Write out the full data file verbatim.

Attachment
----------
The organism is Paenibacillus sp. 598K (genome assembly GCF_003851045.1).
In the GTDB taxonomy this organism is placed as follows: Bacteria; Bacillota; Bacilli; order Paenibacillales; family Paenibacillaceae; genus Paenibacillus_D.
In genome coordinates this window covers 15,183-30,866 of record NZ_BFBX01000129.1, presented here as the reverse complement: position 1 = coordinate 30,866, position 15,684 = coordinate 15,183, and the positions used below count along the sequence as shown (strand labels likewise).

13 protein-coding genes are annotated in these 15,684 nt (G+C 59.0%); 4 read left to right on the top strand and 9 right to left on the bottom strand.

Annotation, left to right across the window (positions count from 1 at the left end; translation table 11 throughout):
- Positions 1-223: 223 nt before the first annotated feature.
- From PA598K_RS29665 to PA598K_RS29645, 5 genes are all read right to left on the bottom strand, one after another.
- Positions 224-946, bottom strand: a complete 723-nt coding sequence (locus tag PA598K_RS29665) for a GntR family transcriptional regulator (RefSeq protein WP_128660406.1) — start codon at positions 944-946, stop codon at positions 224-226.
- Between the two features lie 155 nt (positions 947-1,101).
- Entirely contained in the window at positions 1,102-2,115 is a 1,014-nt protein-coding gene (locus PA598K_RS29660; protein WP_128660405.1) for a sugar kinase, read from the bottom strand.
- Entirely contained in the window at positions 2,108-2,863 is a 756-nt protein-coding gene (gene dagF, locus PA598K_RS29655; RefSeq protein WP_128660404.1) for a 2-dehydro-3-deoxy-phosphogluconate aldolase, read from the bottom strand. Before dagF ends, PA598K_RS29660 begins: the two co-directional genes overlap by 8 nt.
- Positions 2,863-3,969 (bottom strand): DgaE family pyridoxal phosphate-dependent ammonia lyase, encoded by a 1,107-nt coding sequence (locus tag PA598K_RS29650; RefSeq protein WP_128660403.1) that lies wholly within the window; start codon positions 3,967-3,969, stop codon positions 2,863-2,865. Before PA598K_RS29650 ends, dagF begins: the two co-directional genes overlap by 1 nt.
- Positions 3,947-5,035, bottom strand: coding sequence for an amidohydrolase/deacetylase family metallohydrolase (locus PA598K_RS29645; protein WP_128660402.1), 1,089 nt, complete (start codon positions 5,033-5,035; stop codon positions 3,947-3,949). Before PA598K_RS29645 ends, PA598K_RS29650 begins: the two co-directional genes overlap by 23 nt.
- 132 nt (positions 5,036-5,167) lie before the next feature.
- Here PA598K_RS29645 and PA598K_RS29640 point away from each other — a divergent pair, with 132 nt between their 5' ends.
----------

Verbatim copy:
The organism is Paenibacillus sp. 598K (genome assembly GCF_003851045.1).
In the GTDB taxonomy this organism is placed as follows: Bacteria; Bacillota; Bacilli; order Paenibacillales; family Paenibacillaceae; genus Paenibacillus_D.
In genome coordinates this window covers 15,183-30,866 of record NZ_BFBX01000129.1, presented here as the reverse complement: position 1 = coordinate 30,866, position 15,684 = coordinate 15,183, and the positions used below count along the sequence as shown (strand labels likewise).

13 protein-coding genes are annotated in these 15,684 nt (G+C 59.0%); 4 read left to right on the top strand and 9 right to left on the bottom strand.

Annotation, left to right across the window (positions count from 1 at the left end; translation table 11 throughout):
- Positions 1-223: 223 nt before the first annotated feature.
- From PA598K_RS29665 to PA598K_RS29645, 5 genes are all read right to left on the bottom strand, one after another.
- Positions 224-946, bottom strand: a complete 723-nt coding sequence (locus tag PA598K_RS29665) for a GntR family transcriptional regulator (RefSeq protein WP_128660406.1) — start codon at positions 944-946, stop codon at positions 224-226.
- Between the two features lie 155 nt (positions 947-1,101).
- Entirely contained in the window at positions 1,102-2,115 is a 1,014-nt protein-coding gene (locus PA598K_RS29660; protein WP_128660405.1) for a sugar kinase, read from the bottom strand.
- Entirely contained in the window at positions 2,108-2,863 is a 756-nt protein-coding gene (gene dagF, locus PA598K_RS29655; RefSeq protein WP_128660404.1) for a 2-dehydro-3-deoxy-phosphogluconate aldolase, read from the bottom strand. Before dagF ends, PA598K_RS29660 begins: the two co-directional genes overlap by 8 nt.
- Positions 2,863-3,969 (bottom strand): DgaE family pyridoxal phosphate-dependent ammonia lyase, encoded by a 1,107-nt coding sequence (locus tag PA598K_RS29650; RefSeq protein WP_128660403.1) that lies wholly within the window; start codon positions 3,967-3,969, stop codon positions 2,863-2,865. Before PA598K_RS29650 ends, dagF begins: the two co-directional genes overlap by 1 nt.
- Positions 3,947-5,035, bottom strand: coding sequence for an amidohydrolase/deacetylase family metallohydrolase (locus PA598K_RS29645; protein WP_128660402.1), 1,089 nt, complete (start codon positions 5,033-5,035; stop codon positions 3,947-3,949). Before PA598K_RS29645 ends, PA598K_RS29650 begins: the two co-directional genes overlap by 23 nt.
- 132 nt (positions 5,036-5,167) lie before the next feature.
- Here PA598K_RS29645 and PA598K_RS29640 point away from each other — a divergent pair, with 132 nt between their 5' ends.